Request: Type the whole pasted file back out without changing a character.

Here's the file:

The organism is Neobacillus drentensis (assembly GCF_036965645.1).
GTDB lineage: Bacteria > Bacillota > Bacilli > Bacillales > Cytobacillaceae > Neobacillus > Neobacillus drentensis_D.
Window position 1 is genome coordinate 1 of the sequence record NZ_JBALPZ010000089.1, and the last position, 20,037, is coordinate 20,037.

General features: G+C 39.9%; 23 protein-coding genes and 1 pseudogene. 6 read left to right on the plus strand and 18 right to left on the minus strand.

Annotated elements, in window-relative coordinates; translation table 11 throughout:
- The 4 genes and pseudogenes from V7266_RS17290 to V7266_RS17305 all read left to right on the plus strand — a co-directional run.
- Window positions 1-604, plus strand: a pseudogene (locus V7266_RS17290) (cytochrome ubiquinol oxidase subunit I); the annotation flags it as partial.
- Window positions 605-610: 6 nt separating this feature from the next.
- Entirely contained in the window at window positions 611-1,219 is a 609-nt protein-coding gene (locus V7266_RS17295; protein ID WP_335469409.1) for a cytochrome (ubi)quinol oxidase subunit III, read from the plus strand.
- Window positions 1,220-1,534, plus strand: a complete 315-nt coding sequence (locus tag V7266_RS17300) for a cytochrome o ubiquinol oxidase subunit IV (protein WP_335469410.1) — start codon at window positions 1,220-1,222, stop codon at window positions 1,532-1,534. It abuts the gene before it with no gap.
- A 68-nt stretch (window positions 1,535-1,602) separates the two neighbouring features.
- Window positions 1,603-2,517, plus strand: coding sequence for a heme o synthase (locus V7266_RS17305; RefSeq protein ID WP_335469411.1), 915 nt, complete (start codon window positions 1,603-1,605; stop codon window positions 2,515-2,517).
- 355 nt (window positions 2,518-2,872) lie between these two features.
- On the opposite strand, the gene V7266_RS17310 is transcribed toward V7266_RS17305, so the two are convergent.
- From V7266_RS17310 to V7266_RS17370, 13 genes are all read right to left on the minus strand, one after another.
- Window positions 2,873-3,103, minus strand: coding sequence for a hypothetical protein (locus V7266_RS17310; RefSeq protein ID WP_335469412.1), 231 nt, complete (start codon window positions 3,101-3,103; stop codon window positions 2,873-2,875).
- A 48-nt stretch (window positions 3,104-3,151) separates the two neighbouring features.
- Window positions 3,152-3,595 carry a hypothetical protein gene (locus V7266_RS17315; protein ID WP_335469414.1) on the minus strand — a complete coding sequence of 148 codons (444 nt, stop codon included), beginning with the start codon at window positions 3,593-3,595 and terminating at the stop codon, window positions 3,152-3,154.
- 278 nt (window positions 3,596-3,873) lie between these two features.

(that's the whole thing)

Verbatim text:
The organism is Neobacillus drentensis (assembly GCF_036965645.1).
GTDB lineage: Bacteria > Bacillota > Bacilli > Bacillales > Cytobacillaceae > Neobacillus > Neobacillus drentensis_D.
Window position 1 is genome coordinate 1 of the sequence record NZ_JBALPZ010000089.1, and the last position, 20,037, is coordinate 20,037.

General features: G+C 39.9%; 23 protein-coding genes and 1 pseudogene. 6 read left to right on the plus strand and 18 right to left on the minus strand.

Annotated elements, in window-relative coordinates; translation table 11 throughout:
- The 4 genes and pseudogenes from V7266_RS17290 to V7266_RS17305 all read left to right on the plus strand — a co-directional run.
- Window positions 1-604, plus strand: a pseudogene (locus V7266_RS17290) (cytochrome ubiquinol oxidase subunit I); the annotation flags it as partial.
- Window positions 605-610: 6 nt separating this feature from the next.
- Entirely contained in the window at window positions 611-1,219 is a 609-nt protein-coding gene (locus V7266_RS17295; protein ID WP_335469409.1) for a cytochrome (ubi)quinol oxidase subunit III, read from the plus strand.
- Window positions 1,220-1,534, plus strand: a complete 315-nt coding sequence (locus tag V7266_RS17300) for a cytochrome o ubiquinol oxidase subunit IV (protein WP_335469410.1) — start codon at window positions 1,220-1,222, stop codon at window positions 1,532-1,534. It abuts the gene before it with no gap.
- A 68-nt stretch (window positions 1,535-1,602) separates the two neighbouring features.
- Window positions 1,603-2,517, plus strand: coding sequence for a heme o synthase (locus V7266_RS17305; RefSeq protein ID WP_335469411.1), 915 nt, complete (start codon window positions 1,603-1,605; stop codon window positions 2,515-2,517).
- 355 nt (window positions 2,518-2,872) lie between these two features.
- On the opposite strand, the gene V7266_RS17310 is transcribed toward V7266_RS17305, so the two are convergent.
- From V7266_RS17310 to V7266_RS17370, 13 genes are all read right to left on the minus strand, one after another.
- Window positions 2,873-3,103, minus strand: coding sequence for a hypothetical protein (locus V7266_RS17310; RefSeq protein ID WP_335469412.1), 231 nt, complete (start codon window positions 3,101-3,103; stop codon window positions 2,873-2,875).
- A 48-nt stretch (window positions 3,104-3,151) separates the two neighbouring features.
- Window positions 3,152-3,595 carry a hypothetical protein gene (locus V7266_RS17315; protein ID WP_335469414.1) on the minus strand — a complete coding sequence of 148 codons (444 nt, stop codon included), beginning with the start codon at window positions 3,593-3,595 and terminating at the stop codon, window positions 3,152-3,154.
- 278 nt (window positions 3,596-3,873) lie between these two features.